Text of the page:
Jobs you can get without college?

Discussion in 'Et Cetera, Et Cetera' started by D_Harry Bacque, Dec 2, 2009.

  1. D_Harry Bacque

    D_Harry Bacque New Member

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    I've decided recently that I don't want to go to school and get a degree and get a job that way. I have a friend who studied for about a year and a half for the CPA exam all on his own, registered to take the test and did very well on it, eventually landing himself a nice job that he enjoys. Personally I'd rather spend my time doing something like that. I know it's hard work but I'm not a fan of spending thousands at college to earn a degree, only to come out of school in debt and unsure if I'll get a job. I have many friends who were in that exact position for years after graduating.

    I'm curious what other fields work like accounting, where it doesn't really matter if you studied in college or studied on your own. As long as you can pass a certification exam you have a good chance of finding yourself a job. I don't really know what other forum or group of people to ask this too, the LPSG community is always very wise so I thought you guys would have some ideas.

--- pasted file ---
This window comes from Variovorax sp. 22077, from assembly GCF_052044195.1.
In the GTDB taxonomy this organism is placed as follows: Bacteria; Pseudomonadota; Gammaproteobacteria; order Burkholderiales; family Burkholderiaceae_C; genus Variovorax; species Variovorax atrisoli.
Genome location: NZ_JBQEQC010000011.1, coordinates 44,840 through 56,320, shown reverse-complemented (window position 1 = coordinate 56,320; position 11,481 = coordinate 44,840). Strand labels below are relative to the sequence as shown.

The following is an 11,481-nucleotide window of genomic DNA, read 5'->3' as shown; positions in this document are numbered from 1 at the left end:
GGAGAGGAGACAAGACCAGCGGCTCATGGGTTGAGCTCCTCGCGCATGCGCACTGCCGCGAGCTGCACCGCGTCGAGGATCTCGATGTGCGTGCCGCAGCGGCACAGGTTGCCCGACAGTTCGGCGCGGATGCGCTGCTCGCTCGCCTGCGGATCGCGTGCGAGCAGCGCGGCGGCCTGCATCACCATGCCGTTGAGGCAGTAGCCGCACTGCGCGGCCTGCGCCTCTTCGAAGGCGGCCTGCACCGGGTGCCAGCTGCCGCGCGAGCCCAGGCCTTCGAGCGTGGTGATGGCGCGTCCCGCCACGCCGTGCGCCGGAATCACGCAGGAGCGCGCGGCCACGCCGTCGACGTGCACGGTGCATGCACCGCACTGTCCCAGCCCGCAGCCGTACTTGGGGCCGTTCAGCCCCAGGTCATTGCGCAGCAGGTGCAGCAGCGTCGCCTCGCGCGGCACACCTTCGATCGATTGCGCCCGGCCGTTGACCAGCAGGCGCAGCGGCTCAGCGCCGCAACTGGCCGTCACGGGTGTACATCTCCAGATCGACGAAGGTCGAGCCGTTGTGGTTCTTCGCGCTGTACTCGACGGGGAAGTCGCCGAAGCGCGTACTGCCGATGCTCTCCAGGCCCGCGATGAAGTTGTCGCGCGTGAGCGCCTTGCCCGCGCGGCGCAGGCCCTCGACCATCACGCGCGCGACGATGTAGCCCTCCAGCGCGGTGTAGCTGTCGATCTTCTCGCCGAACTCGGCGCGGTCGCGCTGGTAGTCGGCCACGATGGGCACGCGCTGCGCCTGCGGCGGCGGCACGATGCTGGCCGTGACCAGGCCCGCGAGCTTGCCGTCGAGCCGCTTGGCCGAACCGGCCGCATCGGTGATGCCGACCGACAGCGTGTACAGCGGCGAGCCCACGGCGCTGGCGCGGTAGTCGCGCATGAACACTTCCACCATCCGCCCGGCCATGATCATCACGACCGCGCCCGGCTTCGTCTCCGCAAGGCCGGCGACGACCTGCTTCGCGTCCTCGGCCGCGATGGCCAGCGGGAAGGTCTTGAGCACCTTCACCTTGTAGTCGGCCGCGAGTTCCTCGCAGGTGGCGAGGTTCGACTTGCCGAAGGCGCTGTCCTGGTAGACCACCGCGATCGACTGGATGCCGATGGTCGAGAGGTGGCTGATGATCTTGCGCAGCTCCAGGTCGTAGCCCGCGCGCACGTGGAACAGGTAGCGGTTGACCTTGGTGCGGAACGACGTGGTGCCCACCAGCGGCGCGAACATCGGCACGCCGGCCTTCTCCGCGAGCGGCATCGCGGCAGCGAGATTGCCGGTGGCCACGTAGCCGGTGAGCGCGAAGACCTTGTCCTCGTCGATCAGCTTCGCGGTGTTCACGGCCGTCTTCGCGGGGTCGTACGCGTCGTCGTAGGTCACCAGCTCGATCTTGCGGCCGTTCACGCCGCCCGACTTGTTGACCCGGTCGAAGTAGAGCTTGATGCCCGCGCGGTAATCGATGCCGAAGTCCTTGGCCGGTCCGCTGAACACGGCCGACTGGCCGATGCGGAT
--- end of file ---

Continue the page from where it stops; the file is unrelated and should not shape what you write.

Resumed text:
2. D_Larry Lickher

    D_Larry Lickher Account Disabled

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    There are tons of certificates that you can get without going to a university. However, having a degree is a lot more to a potential employer than a piece of paper. It shows that you were able to commit to something and follow through with it, which is extremely important as far as I'm concerned.

    Have you considered going to a community college? They are much more affordable than universities and can have a lot to offer.
     
  3. Phil Ayesho

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    The arts...

    unless you want a job teaching... no one gives a damn about your education in any artistic endeavor... from illustration, to web design, to product design, to, even , writing.

    You are judged on your portfolio, your reel, or your actual submitted writing... and if you have talent, you will get hired...